“It’s really hard for KM leaders to demonstrate what the return is,” Stewart adds. “You can say, ‘We are communicating more than we used to, and we are spending very little. We can’t quantify the R, but given how little the I is, we are positive the ROI has to be good.’ That is how they have gotten their hands around it.”
The buzz at Humana
KMWorld asked two KM leaders who led projects to develop active social networks about their experiences and lessons learned.
Jeff Ross, community manager at Humana health insurance company, says its enterprise social network, called Buzz, has evolved in significant ways since its launch in 2010. The percentage of employees with Buzz accounts has gradually increased to 80 percent. The effort to boost adoption has been complicated by the rapid growth of the company, both organically and through acquisitions. When Buzz started, Humana had 20,000 employees and now has more than 50,000. But that growth also has made having an ESN more critical in terms of locating expertise in a far-flung company, according to Ross.
“Initially there were greater levels of skepticism from some in leadership and elsewhere about whether this had business value,” Ross says, yet new types of uses keep developing. Each year Humana has seen increases in the number of places where Buzz conversations are integrated with business processes. “We have over 300 different places, primarily SharePoint sites, but other internal tools and the intranet landing page integrate Buzz really well,” he says. That has been an ongoing emphasis: have Buzz where people are doing their work so it is not seen as a separate tool they have to go to. Certain pockets of the company are using it as a replacement for the tools they used to use. For instance, some IT areas use groups on Buzz instead of group e-mails.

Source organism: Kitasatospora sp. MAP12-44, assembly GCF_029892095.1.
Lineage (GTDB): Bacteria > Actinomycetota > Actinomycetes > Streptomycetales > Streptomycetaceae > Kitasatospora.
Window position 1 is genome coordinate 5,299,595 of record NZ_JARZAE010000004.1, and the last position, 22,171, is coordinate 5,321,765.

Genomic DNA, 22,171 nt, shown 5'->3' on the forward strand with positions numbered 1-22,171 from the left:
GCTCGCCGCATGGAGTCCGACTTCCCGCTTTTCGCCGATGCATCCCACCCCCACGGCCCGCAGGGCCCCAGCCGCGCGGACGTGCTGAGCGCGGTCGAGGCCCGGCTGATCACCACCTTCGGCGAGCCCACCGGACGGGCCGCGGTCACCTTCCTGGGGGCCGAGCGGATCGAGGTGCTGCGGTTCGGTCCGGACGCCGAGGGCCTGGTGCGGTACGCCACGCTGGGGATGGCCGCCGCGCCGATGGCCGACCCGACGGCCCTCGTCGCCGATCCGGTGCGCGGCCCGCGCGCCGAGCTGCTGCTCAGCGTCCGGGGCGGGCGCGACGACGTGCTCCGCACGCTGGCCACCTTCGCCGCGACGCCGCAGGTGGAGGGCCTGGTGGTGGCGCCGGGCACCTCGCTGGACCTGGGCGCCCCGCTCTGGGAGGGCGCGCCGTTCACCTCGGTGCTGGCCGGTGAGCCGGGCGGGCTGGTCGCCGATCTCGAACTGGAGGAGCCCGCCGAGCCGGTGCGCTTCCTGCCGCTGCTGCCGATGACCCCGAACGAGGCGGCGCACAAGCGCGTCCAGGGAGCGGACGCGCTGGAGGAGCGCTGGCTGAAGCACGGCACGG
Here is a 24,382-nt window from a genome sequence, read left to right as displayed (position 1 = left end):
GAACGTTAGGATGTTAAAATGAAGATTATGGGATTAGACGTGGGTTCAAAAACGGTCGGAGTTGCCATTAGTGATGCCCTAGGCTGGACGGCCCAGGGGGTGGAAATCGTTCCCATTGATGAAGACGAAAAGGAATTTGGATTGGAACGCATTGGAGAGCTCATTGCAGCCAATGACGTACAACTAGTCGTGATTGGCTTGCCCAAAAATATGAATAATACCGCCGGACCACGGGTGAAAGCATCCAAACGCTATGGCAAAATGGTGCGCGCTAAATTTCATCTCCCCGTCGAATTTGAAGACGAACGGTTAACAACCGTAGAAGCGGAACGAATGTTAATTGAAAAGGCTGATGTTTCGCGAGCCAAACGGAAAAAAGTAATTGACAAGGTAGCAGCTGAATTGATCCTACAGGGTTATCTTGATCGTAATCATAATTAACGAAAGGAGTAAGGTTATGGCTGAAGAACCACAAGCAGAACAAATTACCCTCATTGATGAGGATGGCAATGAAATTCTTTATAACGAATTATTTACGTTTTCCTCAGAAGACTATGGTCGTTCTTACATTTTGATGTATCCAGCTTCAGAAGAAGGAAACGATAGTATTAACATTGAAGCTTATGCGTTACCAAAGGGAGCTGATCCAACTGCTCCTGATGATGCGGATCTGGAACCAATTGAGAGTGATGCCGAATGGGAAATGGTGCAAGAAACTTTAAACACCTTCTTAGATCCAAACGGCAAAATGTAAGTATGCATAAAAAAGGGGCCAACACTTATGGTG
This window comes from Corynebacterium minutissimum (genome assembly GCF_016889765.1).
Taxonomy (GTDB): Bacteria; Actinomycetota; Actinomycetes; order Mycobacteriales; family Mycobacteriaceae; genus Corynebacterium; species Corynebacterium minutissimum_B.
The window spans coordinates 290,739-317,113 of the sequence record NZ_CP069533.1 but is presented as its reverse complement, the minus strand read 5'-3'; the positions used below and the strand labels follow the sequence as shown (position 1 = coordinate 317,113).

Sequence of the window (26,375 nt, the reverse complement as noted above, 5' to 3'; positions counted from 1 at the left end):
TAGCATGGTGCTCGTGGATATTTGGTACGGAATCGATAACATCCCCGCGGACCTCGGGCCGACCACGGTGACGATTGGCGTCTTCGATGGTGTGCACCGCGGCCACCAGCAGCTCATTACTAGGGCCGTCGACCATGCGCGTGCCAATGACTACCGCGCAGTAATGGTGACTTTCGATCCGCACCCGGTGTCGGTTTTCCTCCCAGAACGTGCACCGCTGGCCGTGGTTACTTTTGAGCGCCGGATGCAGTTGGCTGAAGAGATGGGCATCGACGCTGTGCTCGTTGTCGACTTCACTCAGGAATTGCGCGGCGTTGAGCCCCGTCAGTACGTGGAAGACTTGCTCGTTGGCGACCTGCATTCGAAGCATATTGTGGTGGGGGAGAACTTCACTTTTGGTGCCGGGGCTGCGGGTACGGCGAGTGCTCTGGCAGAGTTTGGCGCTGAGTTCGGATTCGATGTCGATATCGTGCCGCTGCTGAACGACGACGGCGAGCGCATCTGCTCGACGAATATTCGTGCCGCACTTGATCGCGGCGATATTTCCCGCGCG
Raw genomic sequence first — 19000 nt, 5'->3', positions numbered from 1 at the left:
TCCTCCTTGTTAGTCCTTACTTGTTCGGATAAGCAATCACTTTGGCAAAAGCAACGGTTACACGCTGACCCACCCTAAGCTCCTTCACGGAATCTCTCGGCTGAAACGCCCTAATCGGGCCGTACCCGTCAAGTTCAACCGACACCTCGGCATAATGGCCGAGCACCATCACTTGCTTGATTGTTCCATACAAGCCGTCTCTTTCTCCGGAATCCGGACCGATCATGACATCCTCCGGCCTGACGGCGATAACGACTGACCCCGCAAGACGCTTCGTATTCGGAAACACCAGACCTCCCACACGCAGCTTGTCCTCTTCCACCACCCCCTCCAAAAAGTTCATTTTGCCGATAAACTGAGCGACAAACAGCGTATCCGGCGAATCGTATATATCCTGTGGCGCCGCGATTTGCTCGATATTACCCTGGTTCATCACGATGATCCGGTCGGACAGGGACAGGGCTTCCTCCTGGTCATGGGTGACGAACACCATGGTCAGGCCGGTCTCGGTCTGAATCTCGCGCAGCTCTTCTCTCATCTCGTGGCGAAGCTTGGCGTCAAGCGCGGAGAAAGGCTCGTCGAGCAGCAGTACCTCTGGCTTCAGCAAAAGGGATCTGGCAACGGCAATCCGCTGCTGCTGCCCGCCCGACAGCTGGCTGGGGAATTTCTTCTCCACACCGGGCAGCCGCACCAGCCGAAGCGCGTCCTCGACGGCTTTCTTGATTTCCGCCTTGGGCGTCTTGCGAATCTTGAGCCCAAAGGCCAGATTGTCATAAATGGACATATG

Ross says Buzz is often used to find expertise within the company. People use a group called “Who Does What at Humana?” Employees can make a generic request if they don’t know where to go with an issue, and administrators and others are good at tagging the right people to connect them, he explains.